Seneca program celebrates 10 years

By Susan Yellin | February 02 2018 07:00AM

Photo: Freepik

On average, Canada’s financial advisors and insurance agents are closer to retirement than the start of their careers. Finding new recruits to replace them is a perennial issue that was first addressed by Canada’s college system well over 10 years ago, when the industry first funded the launch of Seneca College’s Centre for Financial Services.

Today, the school’s 10th cohort is preparing to graduate in April 2018.

Students graduating from the program exit having completed the Canadian Securities Course and the LLQP (Life License Qualification Program) exams, and some preparatory coursework from the Canadian Institute of Financial Planning needed to undertake the Level 1 CFP (Certified Financial Planner) exams administered by the Financial Planning Standards Council.

Soft skills

In addition to the technical skills needed to pass designation exams, the program also teaches marketing and soft skills – interpersonal skills, presentation skills, interviewing and the psychology of selling. Most of the curriculum was created from scratch, with help and financial assistance from Canadian insurance and mutual fund companies.

Sam Albanese, industry director, insurance and wealth management with the school’s Centre for Financial Services, says over time the program has evolved in a few ways. First, Programming has changed as designation requirements have changed. The school also added curriculum to educate students about the use of social media in their marketing efforts. Next, the two-semester certificate program became integrated into the college’s wider offering: Students taking business administration or compliance administration diploma programs can now choose the financial services certificate program as their elective after completing two years of core curriculum in those programs. The certificate curriculum is also part of the school’s university degree program where students earn a Bachelor of Commerce degree in Financial Services Management.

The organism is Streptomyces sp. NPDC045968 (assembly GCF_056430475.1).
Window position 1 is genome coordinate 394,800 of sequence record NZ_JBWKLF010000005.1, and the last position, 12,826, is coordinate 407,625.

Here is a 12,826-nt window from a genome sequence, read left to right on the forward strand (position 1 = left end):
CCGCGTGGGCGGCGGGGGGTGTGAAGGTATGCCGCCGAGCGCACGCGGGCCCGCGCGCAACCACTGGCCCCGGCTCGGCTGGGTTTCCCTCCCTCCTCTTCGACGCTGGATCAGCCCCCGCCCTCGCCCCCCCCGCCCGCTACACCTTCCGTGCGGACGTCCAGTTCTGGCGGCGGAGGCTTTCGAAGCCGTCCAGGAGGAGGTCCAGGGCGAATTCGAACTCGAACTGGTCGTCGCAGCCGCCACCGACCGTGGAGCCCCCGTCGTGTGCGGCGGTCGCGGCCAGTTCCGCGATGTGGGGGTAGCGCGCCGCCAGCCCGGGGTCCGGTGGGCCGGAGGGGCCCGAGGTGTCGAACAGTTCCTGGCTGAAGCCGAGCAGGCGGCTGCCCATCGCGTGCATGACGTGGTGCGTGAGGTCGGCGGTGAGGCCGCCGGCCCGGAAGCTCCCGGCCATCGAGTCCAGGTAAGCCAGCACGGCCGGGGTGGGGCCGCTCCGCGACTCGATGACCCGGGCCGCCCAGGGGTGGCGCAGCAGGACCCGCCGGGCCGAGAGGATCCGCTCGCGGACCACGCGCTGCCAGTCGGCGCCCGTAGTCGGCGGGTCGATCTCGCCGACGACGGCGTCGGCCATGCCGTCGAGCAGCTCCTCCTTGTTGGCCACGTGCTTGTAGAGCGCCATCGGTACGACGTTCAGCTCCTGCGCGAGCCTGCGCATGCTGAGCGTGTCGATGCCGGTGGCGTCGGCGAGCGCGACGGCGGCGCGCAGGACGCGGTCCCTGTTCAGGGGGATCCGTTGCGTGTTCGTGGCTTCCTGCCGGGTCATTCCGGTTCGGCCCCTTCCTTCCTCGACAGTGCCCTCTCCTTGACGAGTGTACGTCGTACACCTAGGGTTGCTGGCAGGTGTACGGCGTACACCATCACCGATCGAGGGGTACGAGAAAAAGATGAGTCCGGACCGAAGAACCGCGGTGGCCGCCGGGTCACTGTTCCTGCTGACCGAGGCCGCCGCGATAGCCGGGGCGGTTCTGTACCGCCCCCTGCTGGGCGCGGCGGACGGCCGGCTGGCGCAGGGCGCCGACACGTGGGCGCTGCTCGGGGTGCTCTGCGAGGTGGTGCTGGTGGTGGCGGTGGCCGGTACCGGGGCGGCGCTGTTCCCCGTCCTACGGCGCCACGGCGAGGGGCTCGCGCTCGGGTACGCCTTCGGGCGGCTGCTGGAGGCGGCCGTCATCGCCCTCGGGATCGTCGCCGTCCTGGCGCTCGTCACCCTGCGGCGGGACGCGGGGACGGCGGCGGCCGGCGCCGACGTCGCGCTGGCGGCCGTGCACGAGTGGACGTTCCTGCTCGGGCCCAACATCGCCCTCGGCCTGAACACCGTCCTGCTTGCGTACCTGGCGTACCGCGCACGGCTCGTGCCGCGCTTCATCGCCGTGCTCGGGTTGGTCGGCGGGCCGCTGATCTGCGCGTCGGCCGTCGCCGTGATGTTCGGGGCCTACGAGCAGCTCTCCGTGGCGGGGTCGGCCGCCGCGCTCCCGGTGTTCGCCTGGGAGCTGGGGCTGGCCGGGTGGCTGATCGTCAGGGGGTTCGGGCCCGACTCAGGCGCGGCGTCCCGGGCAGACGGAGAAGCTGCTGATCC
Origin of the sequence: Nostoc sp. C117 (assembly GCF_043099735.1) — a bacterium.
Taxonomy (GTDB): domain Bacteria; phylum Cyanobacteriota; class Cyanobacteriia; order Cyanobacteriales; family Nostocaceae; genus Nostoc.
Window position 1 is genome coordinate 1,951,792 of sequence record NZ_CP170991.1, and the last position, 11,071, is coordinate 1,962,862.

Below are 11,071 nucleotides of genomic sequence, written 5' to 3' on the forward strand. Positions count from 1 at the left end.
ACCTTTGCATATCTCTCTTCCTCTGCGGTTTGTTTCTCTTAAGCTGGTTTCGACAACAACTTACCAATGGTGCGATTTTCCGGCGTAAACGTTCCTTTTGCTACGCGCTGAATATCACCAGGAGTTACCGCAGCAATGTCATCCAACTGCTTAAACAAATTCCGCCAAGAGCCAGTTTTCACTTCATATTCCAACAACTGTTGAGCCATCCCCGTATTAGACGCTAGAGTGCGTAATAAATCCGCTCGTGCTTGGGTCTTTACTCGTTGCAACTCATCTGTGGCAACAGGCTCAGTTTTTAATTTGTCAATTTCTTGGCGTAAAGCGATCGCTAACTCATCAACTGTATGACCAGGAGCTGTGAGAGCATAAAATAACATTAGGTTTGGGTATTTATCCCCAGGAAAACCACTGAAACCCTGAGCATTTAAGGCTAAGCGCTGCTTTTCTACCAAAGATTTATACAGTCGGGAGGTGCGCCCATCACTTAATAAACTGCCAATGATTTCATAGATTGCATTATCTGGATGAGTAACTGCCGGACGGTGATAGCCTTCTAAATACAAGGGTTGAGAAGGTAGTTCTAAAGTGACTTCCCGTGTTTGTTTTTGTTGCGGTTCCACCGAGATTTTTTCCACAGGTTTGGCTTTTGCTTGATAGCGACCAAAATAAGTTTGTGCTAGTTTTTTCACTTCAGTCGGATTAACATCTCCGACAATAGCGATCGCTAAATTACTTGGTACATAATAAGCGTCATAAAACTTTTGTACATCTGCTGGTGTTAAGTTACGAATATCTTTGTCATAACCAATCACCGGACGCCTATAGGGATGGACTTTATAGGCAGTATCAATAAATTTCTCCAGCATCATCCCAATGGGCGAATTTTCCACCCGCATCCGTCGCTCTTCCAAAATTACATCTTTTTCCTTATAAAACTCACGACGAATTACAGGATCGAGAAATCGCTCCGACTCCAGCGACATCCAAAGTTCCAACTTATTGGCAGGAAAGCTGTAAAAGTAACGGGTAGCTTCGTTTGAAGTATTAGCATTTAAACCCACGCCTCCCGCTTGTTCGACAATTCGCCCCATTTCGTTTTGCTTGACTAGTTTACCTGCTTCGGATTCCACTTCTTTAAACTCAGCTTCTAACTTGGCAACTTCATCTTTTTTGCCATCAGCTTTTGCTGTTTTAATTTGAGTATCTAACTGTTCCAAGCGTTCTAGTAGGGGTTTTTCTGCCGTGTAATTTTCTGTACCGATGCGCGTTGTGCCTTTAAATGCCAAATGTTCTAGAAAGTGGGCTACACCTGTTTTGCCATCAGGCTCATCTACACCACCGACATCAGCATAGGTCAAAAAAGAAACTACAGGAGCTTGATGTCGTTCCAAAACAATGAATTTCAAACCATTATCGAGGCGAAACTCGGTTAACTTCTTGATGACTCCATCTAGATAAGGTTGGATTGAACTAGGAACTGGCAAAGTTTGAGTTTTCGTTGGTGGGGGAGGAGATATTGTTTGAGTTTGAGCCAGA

“Some of these students will hang around and actually get a degree in financial services,” he adds. “That’s a four year program.”

The number of students graduating from the certificate program has risen considerably over the years, as well. Where only 12 students graduated from the inaugural program, today Albanese says the certificate program alone usually attracts between 50 and 60 students each year. Including those who are working in diploma and degree programs, he says between 200 and 300 students graduate each year having completed the curriculum.

Mature students

Those graduating from the certificate program also tend to be mature students – those who’ve earned a degree already, who have workforce experience or who’ve chosen financial services as their second career. “That’s really important to note,” Albanese says. “We do screen students to make sure they have the maturity and the educational background needed. We want to make sure that the people who do take the courses are serious about financial planning. We do a lot of screening to make sure we get the proper candidates to take the course.”

Because of this, he says, the dropout rate among students from one semester to the next is virtually non-existent. “A lot of times you get 60 students coming in September 1. You wonder how many of those will actually renew for the second semester. We don’t have that problem. We get all 60 students back again in January. They’re excited. They can see their career. They can see how it can be very lucrative and rewarding.”

“They made a decision – this is what they want to do for their career,” he adds. “We’ve broken some serious ground here. Those who are seriously interested in cutting it in financial services have a vehicle, a means of getting there. Whereas before, that simply didn’t exist.”

Field placement

Demand for those graduating from the program is also high. Each February the college hosts a career day where 30-40 potential employers from the industry gather to interview would-be recruits. (Those graduating must also complete a four-week field work placement.)

While those taking the course and those recruiting graduates are generally pleased with the results, Albanese says the career path is still an obscure one to anyone outside of the industry.

“The vast majority of people have absolutely no idea what this industry is all about,” he says. “Students who take our course, the ones we land on our doorstep, every single one of them are amazed at how much they’ve learned. Students who take the course always come back and say ‘I never realized how this industry really works. I never knew that all of this was involved.’

If the industry got together and started to promote the career, I think that would solve a big, big part of the problem.”

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